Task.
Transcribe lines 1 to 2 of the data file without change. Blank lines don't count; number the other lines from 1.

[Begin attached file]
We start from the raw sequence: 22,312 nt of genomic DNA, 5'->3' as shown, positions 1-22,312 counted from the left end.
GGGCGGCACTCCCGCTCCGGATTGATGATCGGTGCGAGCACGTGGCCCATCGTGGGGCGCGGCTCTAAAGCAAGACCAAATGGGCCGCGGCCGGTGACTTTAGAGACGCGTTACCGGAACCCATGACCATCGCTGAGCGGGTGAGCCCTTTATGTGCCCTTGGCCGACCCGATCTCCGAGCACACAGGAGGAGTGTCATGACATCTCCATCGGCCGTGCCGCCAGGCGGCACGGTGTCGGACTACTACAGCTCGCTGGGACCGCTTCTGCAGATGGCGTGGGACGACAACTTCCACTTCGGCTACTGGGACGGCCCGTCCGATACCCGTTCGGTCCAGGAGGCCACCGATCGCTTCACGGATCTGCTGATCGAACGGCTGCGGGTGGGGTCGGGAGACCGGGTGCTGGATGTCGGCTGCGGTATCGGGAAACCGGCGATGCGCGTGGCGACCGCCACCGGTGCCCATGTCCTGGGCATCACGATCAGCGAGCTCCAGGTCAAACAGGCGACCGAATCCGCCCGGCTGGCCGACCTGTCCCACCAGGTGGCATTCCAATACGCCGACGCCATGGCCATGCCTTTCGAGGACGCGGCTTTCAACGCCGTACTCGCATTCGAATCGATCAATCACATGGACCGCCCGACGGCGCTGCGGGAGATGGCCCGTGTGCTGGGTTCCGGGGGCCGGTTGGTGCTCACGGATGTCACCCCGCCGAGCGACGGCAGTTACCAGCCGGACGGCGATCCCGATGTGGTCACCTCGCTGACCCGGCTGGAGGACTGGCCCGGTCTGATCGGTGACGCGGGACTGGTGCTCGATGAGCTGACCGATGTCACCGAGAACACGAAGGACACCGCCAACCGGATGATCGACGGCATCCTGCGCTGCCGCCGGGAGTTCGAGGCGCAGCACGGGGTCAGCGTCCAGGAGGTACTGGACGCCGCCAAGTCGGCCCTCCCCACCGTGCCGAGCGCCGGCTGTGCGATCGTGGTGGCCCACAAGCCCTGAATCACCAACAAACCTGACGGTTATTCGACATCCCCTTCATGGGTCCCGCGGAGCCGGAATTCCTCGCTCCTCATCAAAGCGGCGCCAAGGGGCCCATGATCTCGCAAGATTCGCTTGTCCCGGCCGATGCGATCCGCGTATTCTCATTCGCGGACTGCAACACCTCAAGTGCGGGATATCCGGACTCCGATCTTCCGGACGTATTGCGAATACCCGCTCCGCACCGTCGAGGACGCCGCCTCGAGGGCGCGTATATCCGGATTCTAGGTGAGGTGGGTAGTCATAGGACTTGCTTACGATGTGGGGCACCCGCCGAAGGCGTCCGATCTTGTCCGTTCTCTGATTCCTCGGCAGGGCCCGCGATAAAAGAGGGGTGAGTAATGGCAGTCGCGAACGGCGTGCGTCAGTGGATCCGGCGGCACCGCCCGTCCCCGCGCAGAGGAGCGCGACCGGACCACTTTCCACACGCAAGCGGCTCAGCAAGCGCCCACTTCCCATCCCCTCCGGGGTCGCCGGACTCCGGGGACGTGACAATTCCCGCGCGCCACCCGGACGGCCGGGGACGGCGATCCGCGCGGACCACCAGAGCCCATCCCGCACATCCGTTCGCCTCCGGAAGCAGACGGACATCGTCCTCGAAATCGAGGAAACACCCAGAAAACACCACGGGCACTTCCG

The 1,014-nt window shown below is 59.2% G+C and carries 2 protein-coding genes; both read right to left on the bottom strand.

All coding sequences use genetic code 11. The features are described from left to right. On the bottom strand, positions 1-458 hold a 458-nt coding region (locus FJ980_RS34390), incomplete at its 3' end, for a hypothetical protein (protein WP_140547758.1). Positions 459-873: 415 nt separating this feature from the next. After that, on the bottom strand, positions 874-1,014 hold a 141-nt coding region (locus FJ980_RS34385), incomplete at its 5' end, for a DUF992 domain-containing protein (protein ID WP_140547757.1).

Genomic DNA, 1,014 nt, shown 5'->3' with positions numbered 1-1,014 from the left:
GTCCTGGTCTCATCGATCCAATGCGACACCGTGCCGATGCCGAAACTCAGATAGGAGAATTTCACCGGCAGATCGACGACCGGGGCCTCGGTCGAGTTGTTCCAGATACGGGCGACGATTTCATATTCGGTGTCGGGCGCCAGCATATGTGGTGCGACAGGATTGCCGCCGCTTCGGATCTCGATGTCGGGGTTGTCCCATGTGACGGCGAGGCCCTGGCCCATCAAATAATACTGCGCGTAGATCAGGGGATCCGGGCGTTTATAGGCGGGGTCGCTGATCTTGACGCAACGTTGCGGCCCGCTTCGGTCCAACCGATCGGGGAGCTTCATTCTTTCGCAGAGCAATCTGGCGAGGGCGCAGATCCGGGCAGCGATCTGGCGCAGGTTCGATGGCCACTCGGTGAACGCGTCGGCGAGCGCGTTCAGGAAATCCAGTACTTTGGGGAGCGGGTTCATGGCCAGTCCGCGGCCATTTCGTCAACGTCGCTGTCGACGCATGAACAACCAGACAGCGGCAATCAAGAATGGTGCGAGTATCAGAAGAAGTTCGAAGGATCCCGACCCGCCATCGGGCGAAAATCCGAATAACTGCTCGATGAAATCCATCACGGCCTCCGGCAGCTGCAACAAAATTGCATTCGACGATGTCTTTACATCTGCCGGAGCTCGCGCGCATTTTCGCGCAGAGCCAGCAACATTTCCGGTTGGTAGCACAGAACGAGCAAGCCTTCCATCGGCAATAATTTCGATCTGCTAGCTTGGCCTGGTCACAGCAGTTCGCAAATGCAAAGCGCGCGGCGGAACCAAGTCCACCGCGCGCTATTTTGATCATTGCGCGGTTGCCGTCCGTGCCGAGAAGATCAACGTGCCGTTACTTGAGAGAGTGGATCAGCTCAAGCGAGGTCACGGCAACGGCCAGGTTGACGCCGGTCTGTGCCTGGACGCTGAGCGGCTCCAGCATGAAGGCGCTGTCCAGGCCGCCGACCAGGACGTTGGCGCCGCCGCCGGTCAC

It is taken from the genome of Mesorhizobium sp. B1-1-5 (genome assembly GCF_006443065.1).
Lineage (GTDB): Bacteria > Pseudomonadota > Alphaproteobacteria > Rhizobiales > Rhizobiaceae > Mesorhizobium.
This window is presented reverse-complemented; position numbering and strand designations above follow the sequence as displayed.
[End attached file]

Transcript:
We start from the raw sequence: 22,312 nt of genomic DNA, 5'->3' as shown, positions 1-22,312 counted from the left end.
GGGCGGCACTCCCGCTCCGGATTGATGATCGGTGCGAGCACGTGGCCCATCGTGGGGCGCGGCTCTAAAGCAAGACCAAATGGGCCGCGGCCGGTGACTTTAGAGACGCGTTACCGGAACCCATGACCATCGCTGAGCGGGTGAGCCCTTTATGTGCCCTTGGCCGACCCGATCTCCGAGCACACAGGAGGAGTGTCATGACATCTCCATCGGCCGTGCCGCCAGGCGGCACGGTGTCGGACTACTACAGCTCGCTGGGACCGCTTCTGCAGATGGCGTGGGACGACAACTTCCACTTCGGCTACTGGGACGGCCCGTCCGATACCCGTTCGGTCCAGGAGGCCACCGATCGCTTCACGGATCTGCTGATCGAACGGCTGCGGGTGGGGTCGGGAGACCGGGTGCTGGATGTCGGCTGCGGTATCGGGAAACCGGCGATGCGCGTGGCGACCGCCACCGGTGCCCATGTCCTGGGCATCACGATCAGCGAGCTCCAGGTCAAACAGGCGACCGAATCCGCCCGGCTGGCCGACCTGTCCCACCAGGTGGCATTCCAATACGCCGACGCCATGGCCATGCCTTTCGAGGACGCGGCTTTCAACGCCGTACTCGCATTCGAATCGATCAATCACATGGACCGCCCGACGGCGCTGCGGGAGATGGCCCGTGTGCTGGGTTCCGGGGGCCGGTTGGTGCTCACGGATGTCACCCCGCCGAGCGACGGCAGTTACCAGCCGGACGGCGATCCCGATGTGGTCACCTCGCTGACCCGGCTGGAGGACTGGCCCGGTCTGATCGGTGACGCGGGACTGGTGCTCGATGAGCTGACCGATGTCACCGAGAACACGAAGGACACCGCCAACCGGATGATCGACGGCATCCTGCGCTGCCGCCGGGAGTTCGAGGCGCAGCACGGGGTCAGCGTCCAGGAGGTACTGGACGCCGCCAAGTCGGCCCTCCCCACCGTGCCGAGCGCCGGCTGTGCGATCGTGGTGGCCCACAAGCCCTGAATCACCAACAAACCTGACGGTTATTCGACATCCCCTTCATGGGTCCCGCGGAGCCGGAATTCCTCGCTCCTCATCAAAGCGGCGCCAAGGGGCCCATGATCTCGCAAGATTCGCTTGTCCCGGCCGATGCGATCCGCGTATTCTCATTCGCGGACTGCAACACCTCAAGTGCGGGATATCCGGACTCCGATCTTCCGGACGTATTGCGAATACCCGCTCCGCACCGTCGAGGACGCCGCCTCGAGGGCGCGTATATCCGGATTCTAGGTGAGGTGGGTAGTCATAGGACTTGCTTACGATGTGGGGCACCCGCCGAAGGCGTCCGATCTTGTCCGTTCTCTGATTCCTCGGCAGGGCCCGCGATAAAAGAGGGGTGAGTAATGGCAGTCGCGAACGGCGTGCGTCAGTGGATCCGGCGGCACCGCCCGTCCCCGCGCAGAGGAGCGCGACCGGACCACTTTCCACACGCAAGCGGCTCAGCAAGCGCCCACTTCCCATCCCCTCCGGGGTCGCCGGACTCCGGGGACGTGACAATTCCCGCGCGCCACCCGGACGGCCGGGGACGGCGATCCGCGCGGACCACCAGAGCCCATCCCGCACATCCGTTCGCCTCCGGAAGCAGACGGACATCGTCCTCGAAATCGAGGAAACACCCAGAAAACACCACGGGCACTTCCG